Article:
With Mnangagwa’s flight into exile after his sacking it first appeared that his faction was on the back foot and had been relegated into the political wilderness. But as the events of the past few days illustrate, Mnangagwa’s military backers were not willing to accept defeat.
But the Lacoste faction appears to have moved with the tacit consent of not just SA, but even also after consultation with China. Defence force commander, Major General Constantine Chiwenga is reported to have visited China recently. Mnangagwa himself is reported to have been flown back to Zimbabwe in a SA National Defence force military plane.
The statement by the military that this is not a coup, merely an intervention to clear out the criminal elements that surround Mugabe, appears to be carefully crafted to allow the SADC, chaired by Zuma, and its ‘organ’ for ‘politics, defence and security’, chaired by Angolan president João Lourenço, to allow the military to complete their mission without coming under pressure to take some kind of action to show their disapproval for “regime change” by unconstitutional means.
A military intervention is ruled out. SADC has not even been able to stabilise Lesotho. A military intervention to force regime change in Zimbabwe would ignite a conflagration they would have no control over. Economic sanctions, given the economic crisis, will merely aggravate the situation. The last thing the Zuma regime, which had just initiated steps to repatriate the large Zimbabwean population in SA, is to be obliged to suspend those plans for humanitarian reasons.
It is thus far more likely that the ZDF will be given the time to stabilise the situation by managing Mugabe’s exit and to prepare for the elections due in 2018 with Mnangagwa installed as a caretaker president.
Stabilising the situation will entail a purge of the G40 faction – a process that has already begun. The military will also attempt to portray itself as committed to fighting corruption, restoring conditions for the revival of economic growth and the restoration of social stability.
The masses are their own liberators
The Zimbabwean masses have largely been spectators in the factional battles of Zanu-PF and have in recent days watched with delight as what appeared to be a self-inflicted implosion and the almost guaranteed demise of the Zanu-PF state. Sections of the masses will welcome this development seeing in it the lifting of the yoke of the Mugabe dictatorship.But this would be a mistake. Mnangagwa led the operation during the 1980s Gukurahundi operation murdering an estimated 20,000 Ndebele people. At the same time there is deep distrust in the military and few illusions that it represents hope or an end to the misery of the Mugabe regime. The military has been critical in sustaining the Mugabe dictatorship including carrying out systematic terror to enable Mugabe to keep firm control. Thus there should be hardly any illusions as to whether or not the military represents a tenable alternative for the working masses and poor. In 2016 Mugabe himself revealed that $15 billion of diamond revenue had been looted from the state coffers and was unaccounted for. A recent report revealed that the illicit outflow of diamond revenue was used to prop up the regime and companies which were linked to the military and the Central Intelligence Organisation. This is after the military massacred 200 people severing their limbs when it moved into the Marange diamonds fields east of Zimbabwe to ‘clear’ out ‘illegal’ informal miners in 2008. Neither a transitional government nor it successor will be sable to solve the problems of poverty and mass unemployment.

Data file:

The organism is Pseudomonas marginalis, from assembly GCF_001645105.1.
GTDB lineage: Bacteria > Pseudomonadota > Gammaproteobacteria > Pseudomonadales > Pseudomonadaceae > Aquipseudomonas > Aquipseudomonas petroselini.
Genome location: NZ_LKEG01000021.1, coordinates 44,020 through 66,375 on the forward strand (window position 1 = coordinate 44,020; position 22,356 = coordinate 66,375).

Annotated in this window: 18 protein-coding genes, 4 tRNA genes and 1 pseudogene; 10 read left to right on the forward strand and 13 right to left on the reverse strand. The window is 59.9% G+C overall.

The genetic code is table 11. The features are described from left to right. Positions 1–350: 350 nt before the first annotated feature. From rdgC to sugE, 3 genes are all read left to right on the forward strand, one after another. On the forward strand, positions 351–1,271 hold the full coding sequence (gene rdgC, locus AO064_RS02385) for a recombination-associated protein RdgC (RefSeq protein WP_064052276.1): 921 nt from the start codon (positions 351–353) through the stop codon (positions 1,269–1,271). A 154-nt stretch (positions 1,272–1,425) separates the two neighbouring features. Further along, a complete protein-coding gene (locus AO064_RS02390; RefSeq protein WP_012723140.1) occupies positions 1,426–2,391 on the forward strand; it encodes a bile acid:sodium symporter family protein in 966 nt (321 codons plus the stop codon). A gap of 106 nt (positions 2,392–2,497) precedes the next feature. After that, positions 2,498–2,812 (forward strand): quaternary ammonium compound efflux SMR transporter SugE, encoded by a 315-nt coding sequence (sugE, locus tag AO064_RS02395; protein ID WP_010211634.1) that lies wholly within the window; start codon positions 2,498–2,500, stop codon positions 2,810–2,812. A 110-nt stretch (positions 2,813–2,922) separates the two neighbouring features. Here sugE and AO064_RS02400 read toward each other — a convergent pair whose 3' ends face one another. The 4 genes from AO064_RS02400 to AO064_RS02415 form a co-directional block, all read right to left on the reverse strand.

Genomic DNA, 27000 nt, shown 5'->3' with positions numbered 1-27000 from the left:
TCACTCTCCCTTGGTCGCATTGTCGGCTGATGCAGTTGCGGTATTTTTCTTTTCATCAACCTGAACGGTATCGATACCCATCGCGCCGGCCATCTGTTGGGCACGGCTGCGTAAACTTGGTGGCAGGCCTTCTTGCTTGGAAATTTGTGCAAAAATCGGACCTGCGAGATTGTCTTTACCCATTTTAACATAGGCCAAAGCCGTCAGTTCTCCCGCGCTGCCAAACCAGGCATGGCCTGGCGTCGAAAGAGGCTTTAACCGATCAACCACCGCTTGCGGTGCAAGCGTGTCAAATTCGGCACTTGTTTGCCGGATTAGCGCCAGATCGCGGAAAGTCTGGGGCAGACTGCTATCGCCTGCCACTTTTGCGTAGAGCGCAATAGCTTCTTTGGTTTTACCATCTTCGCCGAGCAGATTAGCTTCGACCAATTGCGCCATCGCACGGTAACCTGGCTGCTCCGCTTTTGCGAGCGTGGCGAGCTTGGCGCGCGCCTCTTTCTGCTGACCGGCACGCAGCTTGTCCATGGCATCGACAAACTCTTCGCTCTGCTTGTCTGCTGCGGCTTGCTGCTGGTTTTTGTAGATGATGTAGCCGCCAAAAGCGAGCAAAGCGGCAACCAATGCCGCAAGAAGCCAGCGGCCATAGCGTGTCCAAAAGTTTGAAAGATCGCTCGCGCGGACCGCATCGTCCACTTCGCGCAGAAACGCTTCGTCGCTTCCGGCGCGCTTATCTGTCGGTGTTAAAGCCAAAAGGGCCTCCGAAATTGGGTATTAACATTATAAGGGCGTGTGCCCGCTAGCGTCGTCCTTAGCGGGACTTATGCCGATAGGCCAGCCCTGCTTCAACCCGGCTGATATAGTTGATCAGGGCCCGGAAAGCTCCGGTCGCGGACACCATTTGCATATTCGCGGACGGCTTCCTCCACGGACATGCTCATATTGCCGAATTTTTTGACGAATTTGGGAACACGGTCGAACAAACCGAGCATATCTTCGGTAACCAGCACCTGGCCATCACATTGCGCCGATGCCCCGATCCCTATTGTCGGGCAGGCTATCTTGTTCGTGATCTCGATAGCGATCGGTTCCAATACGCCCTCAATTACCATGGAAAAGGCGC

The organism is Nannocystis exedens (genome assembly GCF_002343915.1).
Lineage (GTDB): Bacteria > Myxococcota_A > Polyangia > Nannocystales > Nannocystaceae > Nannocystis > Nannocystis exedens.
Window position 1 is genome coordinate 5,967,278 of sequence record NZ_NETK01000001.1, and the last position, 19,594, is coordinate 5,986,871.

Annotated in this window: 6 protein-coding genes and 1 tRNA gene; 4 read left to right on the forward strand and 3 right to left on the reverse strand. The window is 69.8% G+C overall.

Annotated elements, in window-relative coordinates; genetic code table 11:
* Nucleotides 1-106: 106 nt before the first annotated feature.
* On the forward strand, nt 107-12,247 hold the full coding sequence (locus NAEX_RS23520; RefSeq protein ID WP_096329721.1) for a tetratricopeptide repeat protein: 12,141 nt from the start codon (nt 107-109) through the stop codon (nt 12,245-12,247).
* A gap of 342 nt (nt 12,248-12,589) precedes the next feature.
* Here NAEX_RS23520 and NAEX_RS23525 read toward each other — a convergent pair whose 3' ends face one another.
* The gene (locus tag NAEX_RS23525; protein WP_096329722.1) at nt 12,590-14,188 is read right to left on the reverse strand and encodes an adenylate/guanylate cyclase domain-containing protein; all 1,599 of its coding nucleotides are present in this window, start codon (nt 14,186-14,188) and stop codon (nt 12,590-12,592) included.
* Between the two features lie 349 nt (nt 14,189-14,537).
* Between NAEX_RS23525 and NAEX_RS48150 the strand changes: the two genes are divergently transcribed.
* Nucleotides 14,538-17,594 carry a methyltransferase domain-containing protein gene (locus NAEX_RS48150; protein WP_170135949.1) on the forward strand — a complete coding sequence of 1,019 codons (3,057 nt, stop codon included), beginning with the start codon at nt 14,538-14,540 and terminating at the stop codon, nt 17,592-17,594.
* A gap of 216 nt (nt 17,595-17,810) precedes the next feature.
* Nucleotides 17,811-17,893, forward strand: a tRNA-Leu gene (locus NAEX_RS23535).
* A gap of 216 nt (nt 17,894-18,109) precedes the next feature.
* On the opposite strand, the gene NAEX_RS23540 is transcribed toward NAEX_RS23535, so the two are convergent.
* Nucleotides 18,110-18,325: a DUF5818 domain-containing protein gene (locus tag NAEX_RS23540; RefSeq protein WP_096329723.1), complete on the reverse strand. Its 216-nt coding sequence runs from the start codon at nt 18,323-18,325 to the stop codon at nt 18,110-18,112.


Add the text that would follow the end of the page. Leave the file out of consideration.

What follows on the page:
The atrocities of the military remain well documented; its role in kidnapping and killing opposition supporters particularly during elections remains unquestionable. The military coup is not at all a change of the Mugabe-Zanu regime’s character but represents its continuation and attempt at the regeneration of the military’s control over it in a manner they hope will be self-sustaining. Its purpose is to guarantee the continuation of its autocratic rule and not to usher in a new democratic dispensation under the control of the Zimbabwe’s masses.
The Struggle Continues
The experience of recent years shows that much of the working masses of Zimbabwe understand this very well. This was evident in 2016 when there was a massive uprising and grassroots mobilisation in rejection of Mugabe’s regime. The military responded to this by standing firm and emphasizing its allegiance to Zanu-PF and Robert Mugabe. Therefore the general position of the povo (the masses) is that no alternative is to be found in the Zanu-PF state and all its manifestations or the remnants that may remain.